Tuesday, January 26, 2016

The Water Room by Christopher Fowler

In my post about Full Dark House I totally messed up and forgot to make a point. Which is this: If asked I would say, "I hate mysteries."

But I actually have read several overall and I don't hate them. Some are more intriguing than others. I prefer characters to the mystery. Over the course of several books you learn more and more about the backstory of the main characters.

Perhaps that's why I'm drawn to certain series and not others. For instance, having watched all of the TV series "True Blood" I no longer need to learn anything more about Sookie Stackhouse. But my best friend, Lady Chardonnay, says the Sue Grafton alphabet series (e.g. A is for Alibi) featuring Kinsey Milhone improve immensely past the first five books or so. So many books, so little time!

And in classic mysteries I've read one Agatha Christie (And Then There Were None), one Dorothy L. Sayers (Murder Must Advertise) and one Arthur Conan Doyle (A Study in Scarlet).

But I just love this series, the Peculiar Crimes Unit mysteries featuring Bryant and May. Why? The stories range from modern day London back to the beginning of the detectives' partnership in 1940, and all years between. They are full of London historical minutiae, which I adore. The mysteries are fun but the characters are the draw.

There is another mystery series I really enjoy, which also takes place in London. Those novels are set in the 1880s. The Barker & Llewelyn series features Cyrus Barker, a private enquiry agent and his young assistant Thomas Llewelyn. My library carries 4 out of 7 volumes, oddly only numbers 1, 2, 3 and 6. I am dying to read #7! In those books the past of Cyrus Barker is slowly being revealed. He seems to be a mixture of Sherlock Holmes, James Bond and Indiana Jones.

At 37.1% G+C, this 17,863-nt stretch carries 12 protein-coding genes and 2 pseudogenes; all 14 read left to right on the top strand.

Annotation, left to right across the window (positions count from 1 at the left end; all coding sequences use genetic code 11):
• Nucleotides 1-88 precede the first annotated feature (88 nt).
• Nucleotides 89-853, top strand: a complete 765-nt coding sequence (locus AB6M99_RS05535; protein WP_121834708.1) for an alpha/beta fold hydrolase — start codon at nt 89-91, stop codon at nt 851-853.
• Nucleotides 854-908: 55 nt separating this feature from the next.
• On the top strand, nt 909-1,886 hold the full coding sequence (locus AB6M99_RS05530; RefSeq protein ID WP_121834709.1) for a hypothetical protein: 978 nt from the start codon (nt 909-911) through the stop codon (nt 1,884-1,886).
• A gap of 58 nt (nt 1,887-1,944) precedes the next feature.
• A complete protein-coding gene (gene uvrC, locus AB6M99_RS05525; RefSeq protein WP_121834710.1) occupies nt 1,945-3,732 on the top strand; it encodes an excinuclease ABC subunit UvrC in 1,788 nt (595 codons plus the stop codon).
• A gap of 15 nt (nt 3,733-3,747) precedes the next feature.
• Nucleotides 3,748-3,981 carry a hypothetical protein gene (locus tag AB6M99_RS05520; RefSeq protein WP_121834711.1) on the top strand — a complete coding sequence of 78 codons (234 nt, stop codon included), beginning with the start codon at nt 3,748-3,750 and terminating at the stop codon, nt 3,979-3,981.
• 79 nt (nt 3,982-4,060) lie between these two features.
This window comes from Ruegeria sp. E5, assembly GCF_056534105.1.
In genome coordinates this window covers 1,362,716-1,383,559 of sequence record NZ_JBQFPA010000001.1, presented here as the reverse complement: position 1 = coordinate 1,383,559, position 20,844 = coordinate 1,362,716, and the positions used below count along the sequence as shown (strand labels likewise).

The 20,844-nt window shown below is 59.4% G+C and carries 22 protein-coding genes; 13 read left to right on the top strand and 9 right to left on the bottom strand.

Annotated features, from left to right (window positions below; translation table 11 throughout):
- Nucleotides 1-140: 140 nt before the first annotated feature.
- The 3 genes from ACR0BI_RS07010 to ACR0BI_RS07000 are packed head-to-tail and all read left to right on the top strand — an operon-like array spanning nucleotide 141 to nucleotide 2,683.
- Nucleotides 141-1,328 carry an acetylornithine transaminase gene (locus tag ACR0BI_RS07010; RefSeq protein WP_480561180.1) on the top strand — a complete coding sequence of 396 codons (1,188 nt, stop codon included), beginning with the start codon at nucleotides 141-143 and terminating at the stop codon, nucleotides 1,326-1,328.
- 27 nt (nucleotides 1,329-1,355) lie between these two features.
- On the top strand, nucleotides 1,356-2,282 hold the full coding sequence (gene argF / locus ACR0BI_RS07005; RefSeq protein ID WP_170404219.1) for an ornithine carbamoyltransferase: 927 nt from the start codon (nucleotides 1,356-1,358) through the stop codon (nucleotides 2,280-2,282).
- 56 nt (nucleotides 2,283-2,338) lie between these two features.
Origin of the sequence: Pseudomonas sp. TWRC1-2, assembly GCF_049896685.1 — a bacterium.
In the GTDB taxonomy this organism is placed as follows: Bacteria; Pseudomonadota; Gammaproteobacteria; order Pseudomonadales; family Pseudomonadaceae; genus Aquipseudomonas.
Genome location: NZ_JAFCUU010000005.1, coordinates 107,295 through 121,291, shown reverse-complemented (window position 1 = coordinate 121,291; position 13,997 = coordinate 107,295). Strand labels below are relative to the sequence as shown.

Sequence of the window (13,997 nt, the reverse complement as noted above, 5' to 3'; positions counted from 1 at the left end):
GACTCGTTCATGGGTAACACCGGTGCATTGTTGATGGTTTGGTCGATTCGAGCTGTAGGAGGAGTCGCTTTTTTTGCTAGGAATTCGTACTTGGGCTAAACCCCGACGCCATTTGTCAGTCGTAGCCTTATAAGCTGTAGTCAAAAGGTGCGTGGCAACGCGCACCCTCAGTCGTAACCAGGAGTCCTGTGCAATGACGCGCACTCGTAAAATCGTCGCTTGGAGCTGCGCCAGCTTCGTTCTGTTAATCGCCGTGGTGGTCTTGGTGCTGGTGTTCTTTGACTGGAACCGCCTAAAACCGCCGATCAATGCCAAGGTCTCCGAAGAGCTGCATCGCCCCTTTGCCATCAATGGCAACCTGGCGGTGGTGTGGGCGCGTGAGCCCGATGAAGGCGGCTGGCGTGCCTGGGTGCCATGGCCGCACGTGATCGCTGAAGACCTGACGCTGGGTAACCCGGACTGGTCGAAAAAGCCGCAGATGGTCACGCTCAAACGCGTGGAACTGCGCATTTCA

Mysteries based in London with larger than life characters and a strong dose of local history are my thing apparently.

    • The Water Room by Christopher Fowler
    • Published March 28, 2006

    • On Balaklava Street in London, an old woman dies of drowning but is found completely dry sitting in her also dry basement. And then it turns out she has river water in her lungs. An old tramp is hanging around the neighborhood. Several of the old lady's neighbors are suspects too. Bryant and May, using their unconventional methods of investigation, take on the case for the Peculiar Crimes Unit.
    • Arthur Bryant is in his early 80s; his partner John May is 3 years younger. 
    • The London history in this case focuses on the city's many underground rivers, mostly built over but still flowing towards the River Thames.

    • I am currently reading the 3rd book in the series. Then I will take a break from them and read other things. I already have the next three books on my Kindle because I watch the prices using my Amazon Wish List and these came down to $1.99. They are usually $11.99 each. Luckily the library has all the rest of the books.
    • I've also just picked up a couple of books at the library.
      • One is a young adult novel called Fallout about an alternate-reality where the Cuban Missile crisis leads to nuclear attacks.
      • The second is an autobiography of Terry Gilliam, of directing and Monty Python fame.

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